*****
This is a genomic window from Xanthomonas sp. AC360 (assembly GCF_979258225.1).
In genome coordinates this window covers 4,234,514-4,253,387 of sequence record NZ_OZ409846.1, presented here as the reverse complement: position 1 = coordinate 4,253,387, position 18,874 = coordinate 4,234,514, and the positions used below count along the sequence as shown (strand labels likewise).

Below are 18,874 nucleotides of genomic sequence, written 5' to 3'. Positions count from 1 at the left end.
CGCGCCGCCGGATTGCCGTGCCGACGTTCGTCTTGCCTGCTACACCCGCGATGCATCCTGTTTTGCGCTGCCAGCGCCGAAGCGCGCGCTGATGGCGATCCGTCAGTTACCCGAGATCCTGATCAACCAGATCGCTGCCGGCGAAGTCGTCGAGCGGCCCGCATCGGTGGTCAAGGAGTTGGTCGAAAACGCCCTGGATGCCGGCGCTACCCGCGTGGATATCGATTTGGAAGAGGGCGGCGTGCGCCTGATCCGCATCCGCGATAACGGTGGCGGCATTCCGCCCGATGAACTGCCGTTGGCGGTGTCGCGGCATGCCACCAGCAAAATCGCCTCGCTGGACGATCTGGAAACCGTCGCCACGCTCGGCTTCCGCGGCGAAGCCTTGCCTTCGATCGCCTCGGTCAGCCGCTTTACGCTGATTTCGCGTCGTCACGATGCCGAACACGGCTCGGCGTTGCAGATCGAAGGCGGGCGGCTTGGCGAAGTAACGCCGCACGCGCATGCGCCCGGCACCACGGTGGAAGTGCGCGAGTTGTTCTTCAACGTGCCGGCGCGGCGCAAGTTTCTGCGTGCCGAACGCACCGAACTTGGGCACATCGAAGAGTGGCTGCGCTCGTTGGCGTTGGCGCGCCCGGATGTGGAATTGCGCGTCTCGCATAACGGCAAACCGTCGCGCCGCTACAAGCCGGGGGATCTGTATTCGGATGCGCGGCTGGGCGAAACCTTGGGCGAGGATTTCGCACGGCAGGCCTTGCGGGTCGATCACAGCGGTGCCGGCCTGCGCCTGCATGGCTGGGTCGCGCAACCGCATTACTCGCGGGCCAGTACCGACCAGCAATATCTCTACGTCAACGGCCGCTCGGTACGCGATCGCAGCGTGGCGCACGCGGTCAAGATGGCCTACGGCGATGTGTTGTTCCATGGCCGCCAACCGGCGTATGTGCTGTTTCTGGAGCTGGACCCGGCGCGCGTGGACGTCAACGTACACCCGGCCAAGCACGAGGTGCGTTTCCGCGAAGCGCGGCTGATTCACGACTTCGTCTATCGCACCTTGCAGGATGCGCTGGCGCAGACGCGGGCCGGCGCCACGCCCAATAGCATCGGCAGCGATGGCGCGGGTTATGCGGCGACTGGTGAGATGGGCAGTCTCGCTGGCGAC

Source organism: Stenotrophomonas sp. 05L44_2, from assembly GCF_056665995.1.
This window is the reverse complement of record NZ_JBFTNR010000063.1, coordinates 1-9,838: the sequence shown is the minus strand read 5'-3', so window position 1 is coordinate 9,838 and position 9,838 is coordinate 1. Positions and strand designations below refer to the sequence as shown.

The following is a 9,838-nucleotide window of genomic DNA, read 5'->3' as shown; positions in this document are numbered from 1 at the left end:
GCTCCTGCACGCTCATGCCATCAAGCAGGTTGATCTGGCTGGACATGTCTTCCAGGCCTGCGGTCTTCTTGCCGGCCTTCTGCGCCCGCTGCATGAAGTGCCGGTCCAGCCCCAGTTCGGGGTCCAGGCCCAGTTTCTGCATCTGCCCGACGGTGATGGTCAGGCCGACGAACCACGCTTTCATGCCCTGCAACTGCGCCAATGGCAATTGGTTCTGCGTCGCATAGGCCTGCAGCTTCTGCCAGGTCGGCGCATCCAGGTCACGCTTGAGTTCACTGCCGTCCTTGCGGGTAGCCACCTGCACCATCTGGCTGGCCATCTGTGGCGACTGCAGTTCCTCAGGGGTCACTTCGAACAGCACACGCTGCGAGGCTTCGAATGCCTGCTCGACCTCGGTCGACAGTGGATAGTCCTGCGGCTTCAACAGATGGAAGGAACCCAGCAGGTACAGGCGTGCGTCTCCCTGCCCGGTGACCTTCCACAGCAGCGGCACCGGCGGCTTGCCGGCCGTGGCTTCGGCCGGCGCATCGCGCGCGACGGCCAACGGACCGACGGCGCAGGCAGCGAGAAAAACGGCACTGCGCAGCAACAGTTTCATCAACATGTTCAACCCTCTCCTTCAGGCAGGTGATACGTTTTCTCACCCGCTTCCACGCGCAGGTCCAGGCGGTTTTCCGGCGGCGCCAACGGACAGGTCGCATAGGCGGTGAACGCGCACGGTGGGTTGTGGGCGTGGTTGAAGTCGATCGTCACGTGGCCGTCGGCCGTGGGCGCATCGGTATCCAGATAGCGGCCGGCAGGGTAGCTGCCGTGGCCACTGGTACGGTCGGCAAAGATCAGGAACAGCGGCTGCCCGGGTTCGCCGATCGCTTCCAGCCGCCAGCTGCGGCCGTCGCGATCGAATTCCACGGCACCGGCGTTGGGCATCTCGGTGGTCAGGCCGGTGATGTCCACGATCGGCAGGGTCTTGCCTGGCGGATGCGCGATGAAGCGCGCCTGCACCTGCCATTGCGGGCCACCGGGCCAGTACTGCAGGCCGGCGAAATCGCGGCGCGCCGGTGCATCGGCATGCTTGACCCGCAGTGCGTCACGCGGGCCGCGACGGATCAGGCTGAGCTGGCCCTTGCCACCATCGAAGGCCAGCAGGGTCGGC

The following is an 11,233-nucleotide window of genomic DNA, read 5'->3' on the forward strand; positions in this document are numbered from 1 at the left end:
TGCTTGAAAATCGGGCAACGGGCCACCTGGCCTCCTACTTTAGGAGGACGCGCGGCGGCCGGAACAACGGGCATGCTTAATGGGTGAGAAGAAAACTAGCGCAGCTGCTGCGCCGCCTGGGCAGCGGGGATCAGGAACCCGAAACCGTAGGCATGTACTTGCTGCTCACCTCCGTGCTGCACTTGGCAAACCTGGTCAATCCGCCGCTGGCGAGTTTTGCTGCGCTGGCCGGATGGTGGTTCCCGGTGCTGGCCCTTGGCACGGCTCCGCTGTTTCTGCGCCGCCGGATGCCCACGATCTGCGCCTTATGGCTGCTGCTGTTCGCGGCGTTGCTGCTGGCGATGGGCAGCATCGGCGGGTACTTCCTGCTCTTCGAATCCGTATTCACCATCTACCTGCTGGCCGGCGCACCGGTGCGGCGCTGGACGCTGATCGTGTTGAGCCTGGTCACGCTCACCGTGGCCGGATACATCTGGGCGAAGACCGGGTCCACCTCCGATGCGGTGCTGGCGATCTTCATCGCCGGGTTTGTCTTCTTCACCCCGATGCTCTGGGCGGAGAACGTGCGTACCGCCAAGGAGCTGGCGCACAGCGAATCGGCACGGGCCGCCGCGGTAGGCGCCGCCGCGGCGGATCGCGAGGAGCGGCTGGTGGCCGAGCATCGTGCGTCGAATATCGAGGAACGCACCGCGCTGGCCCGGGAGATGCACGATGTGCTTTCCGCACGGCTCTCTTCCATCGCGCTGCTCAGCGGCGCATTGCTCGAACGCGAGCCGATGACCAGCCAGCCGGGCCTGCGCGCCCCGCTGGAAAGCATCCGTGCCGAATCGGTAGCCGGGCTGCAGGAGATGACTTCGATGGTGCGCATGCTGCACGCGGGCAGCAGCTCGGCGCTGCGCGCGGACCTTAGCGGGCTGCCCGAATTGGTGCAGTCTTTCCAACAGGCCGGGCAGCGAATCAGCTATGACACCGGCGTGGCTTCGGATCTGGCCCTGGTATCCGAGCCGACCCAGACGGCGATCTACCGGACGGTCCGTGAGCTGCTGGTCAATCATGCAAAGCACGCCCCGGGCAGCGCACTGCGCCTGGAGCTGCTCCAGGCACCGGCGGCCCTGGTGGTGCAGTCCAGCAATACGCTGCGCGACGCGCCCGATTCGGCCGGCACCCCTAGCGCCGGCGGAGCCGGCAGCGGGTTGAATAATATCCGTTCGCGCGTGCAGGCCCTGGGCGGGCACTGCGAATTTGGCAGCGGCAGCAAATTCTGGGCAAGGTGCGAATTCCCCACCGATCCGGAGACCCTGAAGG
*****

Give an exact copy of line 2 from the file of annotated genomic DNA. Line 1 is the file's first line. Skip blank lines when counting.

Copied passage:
In genome coordinates this window covers 4,234,514-4,253,387 of sequence record NZ_OZ409846.1, presented here as the reverse complement: position 1 = coordinate 4,253,387, position 18,874 = coordinate 4,234,514, and the positions used below count along the sequence as shown (strand labels likewise).